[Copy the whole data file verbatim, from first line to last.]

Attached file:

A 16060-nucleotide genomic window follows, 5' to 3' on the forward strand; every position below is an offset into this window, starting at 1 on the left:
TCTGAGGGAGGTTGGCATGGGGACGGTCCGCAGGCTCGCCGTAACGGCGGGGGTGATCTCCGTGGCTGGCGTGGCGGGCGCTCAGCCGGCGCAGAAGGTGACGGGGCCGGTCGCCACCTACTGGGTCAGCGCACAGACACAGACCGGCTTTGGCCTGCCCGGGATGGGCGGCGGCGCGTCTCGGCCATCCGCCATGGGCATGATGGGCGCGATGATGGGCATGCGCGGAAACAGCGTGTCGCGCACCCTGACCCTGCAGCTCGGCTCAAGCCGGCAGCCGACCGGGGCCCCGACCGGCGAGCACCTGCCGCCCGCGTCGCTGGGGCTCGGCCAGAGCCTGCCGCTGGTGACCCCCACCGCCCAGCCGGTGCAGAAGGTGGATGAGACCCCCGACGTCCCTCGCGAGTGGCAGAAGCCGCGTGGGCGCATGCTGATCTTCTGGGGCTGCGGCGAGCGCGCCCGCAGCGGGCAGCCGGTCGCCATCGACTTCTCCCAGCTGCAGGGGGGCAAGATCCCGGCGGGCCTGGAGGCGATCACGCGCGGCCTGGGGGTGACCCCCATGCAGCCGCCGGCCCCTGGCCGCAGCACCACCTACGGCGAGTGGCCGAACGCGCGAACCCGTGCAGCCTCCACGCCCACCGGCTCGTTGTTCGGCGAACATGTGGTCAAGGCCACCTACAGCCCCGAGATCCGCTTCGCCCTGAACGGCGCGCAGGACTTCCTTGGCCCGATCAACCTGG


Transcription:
A 16060-nucleotide genomic window follows, 5' to 3' on the forward strand; every position below is an offset into this window, starting at 1 on the left:
TCTGAGGGAGGTTGGCATGGGGACGGTCCGCAGGCTCGCCGTAACGGCGGGGGTGATCTCCGTGGCTGGCGTGGCGGGCGCTCAGCCGGCGCAGAAGGTGACGGGGCCGGTCGCCACCTACTGGGTCAGCGCACAGACACAGACCGGCTTTGGCCTGCCCGGGATGGGCGGCGGCGCGTCTCGGCCATCCGCCATGGGCATGATGGGCGCGATGATGGGCATGCGCGGAAACAGCGTGTCGCGCACCCTGACCCTGCAGCTCGGCTCAAGCCGGCAGCCGACCGGGGCCCCGACCGGCGAGCACCTGCCGCCCGCGTCGCTGGGGCTCGGCCAGAGCCTGCCGCTGGTGACCCCCACCGCCCAGCCGGTGCAGAAGGTGGATGAGACCCCCGACGTCCCTCGCGAGTGGCAGAAGCCGCGTGGGCGCATGCTGATCTTCTGGGGCTGCGGCGAGCGCGCCCGCAGCGGGCAGCCGGTCGCCATCGACTTCTCCCAGCTGCAGGGGGGCAAGATCCCGGCGGGCCTGGAGGCGATCACGCGCGGCCTGGGGGTGACCCCCATGCAGCCGCCGGCCCCTGGCCGCAGCACCACCTACGGCGAGTGGCCGAACGCGCGAACCCGTGCAGCCTCCACGCCCACCGGCTCGTTGTTCGGCGAACATGTGGTCAAGGCCACCTACAGCCCCGAGATCCGCTTCGCCCTGAACGGCGCGCAGGACTTCCTTGGCCCGATCAACCTGG